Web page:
Requirements for New Freshmen: ACT composite score of 23 or higher, or a high school grade point average of 3.5 or higher.
Requirements for Students Other than New Freshman: (a) If a student other than a new freshman has completed fewer than 30 credit hours, he/she must have at least a 3.0 retention grade point average; (b) If a student other than a new freshman has completed 30 or more credit hours, he/she must have at least a 3.25 retention grade point average.
Special Cases: Students who do not meet the eligibility requirements may petition the Honors Committee by first contacting the Program Coordinator for an exception to the minimum GPA requirement. Consideration of the petition will be based upon performance during the prior semester at OSU-OKC.
7. Academic Dishonesty or Misconduct: Academic dishonesty or misconduct is not
condoned nor tolerated at institutions within the
8. Withdrawal Policy: Any student may withdraw from this class or change to audit on or before the published drop date, which is the Friday of the twelfth (12th) week of the semester (the sixth week of the summer semester). Withdrawals must be processed through the Admissions Office and requires the signature of an advisor within the division. All students remaining on the class roll after the published drop date will receive a letter grade in the course.
9. Incomplete Grades: The Incomplete grade (I) may be given only to a student who has completed at least 70% of the course work, is passing, and has a valid excuse for being unable to complete the course. It is the student's responsibility to contact the instructor, who will complete an "I" contract, stipulating the work that must be made up and the time allowed to do so, for both of you to sign.
10. Americans with Disabilities Act Statement: If any member of the class feels that he/she has a disability and needs special accommodations of any nature whatsoever, the instructor will work with you and the Office of the Vice President for Student Affairs to provide reasonable accommodations to ensure that you have a fair opportunity to perform in this class after the disability has been verified. Please advise the instructor of such disability and the desired accommodations at some point before, during, or after the first scheduled class period.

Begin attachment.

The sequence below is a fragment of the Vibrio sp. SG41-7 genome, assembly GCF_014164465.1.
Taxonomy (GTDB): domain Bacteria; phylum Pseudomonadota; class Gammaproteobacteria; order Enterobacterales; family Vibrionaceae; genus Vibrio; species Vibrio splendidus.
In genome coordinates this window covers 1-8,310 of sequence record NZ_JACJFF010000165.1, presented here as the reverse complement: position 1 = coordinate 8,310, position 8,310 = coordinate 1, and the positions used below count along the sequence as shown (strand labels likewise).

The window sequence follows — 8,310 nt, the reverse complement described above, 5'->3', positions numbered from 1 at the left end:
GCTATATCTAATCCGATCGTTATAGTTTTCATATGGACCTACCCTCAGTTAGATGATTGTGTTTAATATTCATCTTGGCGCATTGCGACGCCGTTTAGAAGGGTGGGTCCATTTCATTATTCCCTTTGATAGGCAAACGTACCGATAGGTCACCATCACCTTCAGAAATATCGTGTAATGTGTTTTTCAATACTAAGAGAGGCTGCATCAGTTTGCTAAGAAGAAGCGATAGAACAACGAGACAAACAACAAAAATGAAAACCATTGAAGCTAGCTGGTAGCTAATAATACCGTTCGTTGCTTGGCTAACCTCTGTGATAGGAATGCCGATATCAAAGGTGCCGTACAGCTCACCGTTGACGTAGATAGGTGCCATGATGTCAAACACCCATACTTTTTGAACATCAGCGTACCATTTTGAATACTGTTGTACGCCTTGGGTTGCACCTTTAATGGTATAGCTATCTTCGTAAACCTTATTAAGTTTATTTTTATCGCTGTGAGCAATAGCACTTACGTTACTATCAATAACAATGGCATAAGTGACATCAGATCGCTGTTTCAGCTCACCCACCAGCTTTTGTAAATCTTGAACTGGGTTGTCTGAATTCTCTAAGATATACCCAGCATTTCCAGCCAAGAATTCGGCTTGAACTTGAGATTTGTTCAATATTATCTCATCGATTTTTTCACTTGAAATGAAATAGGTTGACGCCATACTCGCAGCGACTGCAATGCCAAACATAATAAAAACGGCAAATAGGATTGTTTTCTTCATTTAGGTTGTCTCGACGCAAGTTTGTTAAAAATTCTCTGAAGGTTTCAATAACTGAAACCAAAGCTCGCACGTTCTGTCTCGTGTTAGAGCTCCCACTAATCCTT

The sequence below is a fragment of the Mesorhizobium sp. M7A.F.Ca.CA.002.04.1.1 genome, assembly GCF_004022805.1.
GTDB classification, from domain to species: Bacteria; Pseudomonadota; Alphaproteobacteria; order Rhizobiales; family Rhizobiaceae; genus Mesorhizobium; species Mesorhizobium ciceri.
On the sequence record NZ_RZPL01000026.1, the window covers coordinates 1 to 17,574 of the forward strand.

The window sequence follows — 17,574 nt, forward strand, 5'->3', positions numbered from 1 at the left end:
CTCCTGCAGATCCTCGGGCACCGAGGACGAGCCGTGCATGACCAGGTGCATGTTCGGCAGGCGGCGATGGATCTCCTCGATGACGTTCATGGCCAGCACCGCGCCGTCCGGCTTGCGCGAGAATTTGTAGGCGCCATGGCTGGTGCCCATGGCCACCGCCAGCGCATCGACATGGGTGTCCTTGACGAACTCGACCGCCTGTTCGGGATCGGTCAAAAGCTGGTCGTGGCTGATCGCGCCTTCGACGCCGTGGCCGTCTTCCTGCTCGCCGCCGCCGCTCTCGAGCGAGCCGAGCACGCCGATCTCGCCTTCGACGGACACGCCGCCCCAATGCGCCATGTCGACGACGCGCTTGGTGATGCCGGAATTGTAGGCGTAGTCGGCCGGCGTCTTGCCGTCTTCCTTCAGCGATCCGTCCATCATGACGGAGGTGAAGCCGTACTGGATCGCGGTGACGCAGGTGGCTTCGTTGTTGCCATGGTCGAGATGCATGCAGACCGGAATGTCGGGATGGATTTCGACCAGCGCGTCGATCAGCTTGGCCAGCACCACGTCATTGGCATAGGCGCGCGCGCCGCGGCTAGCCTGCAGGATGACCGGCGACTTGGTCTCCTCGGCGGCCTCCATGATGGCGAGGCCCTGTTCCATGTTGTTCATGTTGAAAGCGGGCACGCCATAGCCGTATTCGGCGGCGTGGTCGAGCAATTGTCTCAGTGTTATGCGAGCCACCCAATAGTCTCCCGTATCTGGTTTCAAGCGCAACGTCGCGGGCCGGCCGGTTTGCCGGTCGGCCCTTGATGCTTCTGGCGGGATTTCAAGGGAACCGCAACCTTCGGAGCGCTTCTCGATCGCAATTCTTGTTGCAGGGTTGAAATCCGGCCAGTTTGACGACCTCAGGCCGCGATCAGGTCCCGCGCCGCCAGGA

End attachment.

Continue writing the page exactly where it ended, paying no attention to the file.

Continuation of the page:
11. Electronic Device Policy: Cell phones and other electronic devices are disruptive to the class. If a student’s work or family situation requires the student to keep the device turned on during class, the student must turn the phone to a silent or vibrate mode. If a student must receive a call during class, the student will leave the room. A student may not make a call during class. Cell phones and all electronic devices may not be used during an exam unless stipulated by the instructor. Use of a cell phone or electronic device during an exam is considered academic misconduct, and the student will be subject to the appropriate penalties.
12. Unattended Children Policy: For personal safety of children and potential problems in supervision, children should not be at any location on campus without adult supervision. No children are permitted in classrooms, laboratories, teaching areas, or the Library.
1. Exams: There will be a total of four (4) exams in this course, including the Final Exam. Each exam will consist of matching, true or false, and multiple choice questions, although the Final Exam will also include a Timeline Matching question that covers the entire course. Each of the first 3 Exams is worth a maximum of 100 points, and the Final Exam is worth a maximum of 120 points—making a total of 420 exam points.
2. Exam Schedule: All Exams will be taken on the Desire to Learn (D2L) online class site. The Exam Schedule is posted on the main page of the D2L online class site. You will have 50 minutes to take an exam. After the time period has expired, D2L will not allow you to answer any more questions or to change any answers. So please pace yourself accordingly. IF you have a reason that you need more time to take your exams, then you need to get certified by the ADA specialist on campus.
3. Exam Make-Up Policy: All exams must be taken online during the time periods listed on the main page of the D2L online class site. If you fail to take a regular exam during its time period, you will have to take a Make-Up Exam that is 100% Essay in nature (and one which you will NOT want to take)! The ONLY exceptions to this rule are as follows:
· There is a D2L server problem, which means that it is the fault of OSU-OKC; OR
· The student can provide official documentation of a hospital stay, a funeral attended, special medication that affected his/her ability to take an exam during the time period that an exam was available online, military orders, etc., unless there has been an obvious case of a natural or man-made disaster in the area or of widespread power outages. There is NO Make-Up Exam for the Final Exam. Failure to take the Final Exam on time will result in a “0” for that exam.